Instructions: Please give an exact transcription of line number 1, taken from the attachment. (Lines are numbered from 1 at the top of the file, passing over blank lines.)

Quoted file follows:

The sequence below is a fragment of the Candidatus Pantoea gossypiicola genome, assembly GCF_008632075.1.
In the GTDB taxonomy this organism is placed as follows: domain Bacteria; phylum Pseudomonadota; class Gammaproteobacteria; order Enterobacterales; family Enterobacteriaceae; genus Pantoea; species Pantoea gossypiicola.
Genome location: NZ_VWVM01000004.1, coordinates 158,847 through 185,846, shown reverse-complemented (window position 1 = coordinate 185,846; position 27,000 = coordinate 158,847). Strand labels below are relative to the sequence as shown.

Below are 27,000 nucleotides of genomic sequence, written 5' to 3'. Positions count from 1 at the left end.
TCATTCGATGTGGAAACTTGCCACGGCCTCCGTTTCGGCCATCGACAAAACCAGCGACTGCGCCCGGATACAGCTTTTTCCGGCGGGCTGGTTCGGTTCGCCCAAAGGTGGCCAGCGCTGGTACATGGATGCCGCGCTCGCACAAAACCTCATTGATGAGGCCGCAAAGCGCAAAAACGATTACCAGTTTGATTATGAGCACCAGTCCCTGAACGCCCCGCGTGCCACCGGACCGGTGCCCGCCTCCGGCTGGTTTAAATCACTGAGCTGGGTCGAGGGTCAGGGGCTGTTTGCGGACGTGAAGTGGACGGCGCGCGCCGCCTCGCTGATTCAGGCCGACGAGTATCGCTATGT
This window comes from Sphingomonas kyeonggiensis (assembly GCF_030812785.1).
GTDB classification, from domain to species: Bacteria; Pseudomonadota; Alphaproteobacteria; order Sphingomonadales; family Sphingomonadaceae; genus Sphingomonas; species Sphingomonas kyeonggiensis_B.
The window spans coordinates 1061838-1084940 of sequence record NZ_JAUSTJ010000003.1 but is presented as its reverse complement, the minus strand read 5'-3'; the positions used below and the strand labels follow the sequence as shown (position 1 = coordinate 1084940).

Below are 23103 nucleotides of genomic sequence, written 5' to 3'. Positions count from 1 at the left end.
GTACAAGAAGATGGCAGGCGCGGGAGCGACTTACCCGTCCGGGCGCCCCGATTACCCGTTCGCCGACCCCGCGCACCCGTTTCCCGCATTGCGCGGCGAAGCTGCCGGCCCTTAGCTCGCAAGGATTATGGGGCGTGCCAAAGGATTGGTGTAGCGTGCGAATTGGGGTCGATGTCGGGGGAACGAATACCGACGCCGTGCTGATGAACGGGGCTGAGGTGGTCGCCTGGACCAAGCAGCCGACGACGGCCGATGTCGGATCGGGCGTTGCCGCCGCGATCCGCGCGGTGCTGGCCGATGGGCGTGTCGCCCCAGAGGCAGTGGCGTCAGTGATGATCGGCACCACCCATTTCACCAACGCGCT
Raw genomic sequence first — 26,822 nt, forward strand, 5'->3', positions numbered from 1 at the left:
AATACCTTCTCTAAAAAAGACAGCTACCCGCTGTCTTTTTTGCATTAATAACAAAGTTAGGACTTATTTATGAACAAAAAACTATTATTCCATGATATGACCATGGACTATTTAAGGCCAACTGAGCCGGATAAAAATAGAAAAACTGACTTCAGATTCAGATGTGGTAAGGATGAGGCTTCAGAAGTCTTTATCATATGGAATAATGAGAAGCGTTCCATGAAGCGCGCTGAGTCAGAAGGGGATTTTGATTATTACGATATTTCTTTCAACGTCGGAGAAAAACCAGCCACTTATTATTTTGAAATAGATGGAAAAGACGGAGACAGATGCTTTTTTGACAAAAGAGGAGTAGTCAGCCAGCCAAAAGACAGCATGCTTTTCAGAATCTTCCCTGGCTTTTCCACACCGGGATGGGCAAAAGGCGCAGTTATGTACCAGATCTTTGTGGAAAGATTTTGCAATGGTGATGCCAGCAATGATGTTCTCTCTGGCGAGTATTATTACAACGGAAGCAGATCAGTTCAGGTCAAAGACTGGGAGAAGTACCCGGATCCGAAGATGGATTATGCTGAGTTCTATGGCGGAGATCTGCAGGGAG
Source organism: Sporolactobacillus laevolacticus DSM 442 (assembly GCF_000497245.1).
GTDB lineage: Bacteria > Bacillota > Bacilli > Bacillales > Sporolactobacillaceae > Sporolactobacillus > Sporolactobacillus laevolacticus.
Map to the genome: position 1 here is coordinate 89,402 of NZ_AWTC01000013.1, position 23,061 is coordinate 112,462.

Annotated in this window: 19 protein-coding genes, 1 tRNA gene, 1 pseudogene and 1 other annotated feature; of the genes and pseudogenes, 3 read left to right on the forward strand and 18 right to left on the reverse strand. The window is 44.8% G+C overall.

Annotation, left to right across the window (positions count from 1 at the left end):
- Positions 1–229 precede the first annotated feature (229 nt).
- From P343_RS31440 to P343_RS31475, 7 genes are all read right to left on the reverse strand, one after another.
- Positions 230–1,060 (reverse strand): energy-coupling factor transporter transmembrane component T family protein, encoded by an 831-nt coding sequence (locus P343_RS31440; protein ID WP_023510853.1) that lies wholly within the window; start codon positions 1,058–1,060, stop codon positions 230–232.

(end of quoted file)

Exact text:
The sequence below is a fragment of the Candidatus Pantoea gossypiicola genome, assembly GCF_008632075.1.